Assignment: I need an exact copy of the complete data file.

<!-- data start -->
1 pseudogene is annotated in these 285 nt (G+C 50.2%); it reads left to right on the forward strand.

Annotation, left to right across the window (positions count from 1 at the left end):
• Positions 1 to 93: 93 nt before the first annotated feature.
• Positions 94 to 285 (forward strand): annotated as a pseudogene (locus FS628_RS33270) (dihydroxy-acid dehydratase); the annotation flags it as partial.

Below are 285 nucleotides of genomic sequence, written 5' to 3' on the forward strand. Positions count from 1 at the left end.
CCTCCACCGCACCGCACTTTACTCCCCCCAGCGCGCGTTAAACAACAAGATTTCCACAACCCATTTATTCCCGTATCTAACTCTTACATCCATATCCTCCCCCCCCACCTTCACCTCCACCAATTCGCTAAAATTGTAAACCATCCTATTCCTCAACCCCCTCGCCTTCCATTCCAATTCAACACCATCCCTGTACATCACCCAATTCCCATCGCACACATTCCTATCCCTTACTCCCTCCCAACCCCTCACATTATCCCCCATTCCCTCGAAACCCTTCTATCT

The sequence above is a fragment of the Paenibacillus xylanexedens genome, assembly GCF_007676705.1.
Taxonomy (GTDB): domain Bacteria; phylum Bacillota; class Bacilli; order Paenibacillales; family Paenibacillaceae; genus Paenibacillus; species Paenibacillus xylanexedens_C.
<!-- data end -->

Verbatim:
1 pseudogene is annotated in these 285 nt (G+C 50.2%); it reads left to right on the forward strand.

Annotation, left to right across the window (positions count from 1 at the left end):
• Positions 1 to 93: 93 nt before the first annotated feature.
• Positions 94 to 285 (forward strand): annotated as a pseudogene (locus FS628_RS33270) (dihydroxy-acid dehydratase); the annotation flags it as partial.

Below are 285 nucleotides of genomic sequence, written 5' to 3' on the forward strand. Positions count from 1 at the left end.
CCTCCACCGCACCGCACTTTACTCCCCCCAGCGCGCGTTAAACAACAAGATTTCCACAACCCATTTATTCCCGTATCTAACTCTTACATCCATATCCTCCCCCCCCACCTTCACCTCCACCAATTCGCTAAAATTGTAAACCATCCTATTCCTCAACCCCCTCGCCTTCCATTCCAATTCAACACCATCCCTGTACATCACCCAATTCCCATCGCACACATTCCTATCCCTTACTCCCTCCCAACCCCTCACATTATCCCCCATTCCCTCGAAACCCTTCTATCT

The sequence above is a fragment of the Paenibacillus xylanexedens genome, assembly GCF_007676705.1.
Taxonomy (GTDB): domain Bacteria; phylum Bacillota; class Bacilli; order Paenibacillales; family Paenibacillaceae; genus Paenibacillus; species Paenibacillus xylanexedens_C.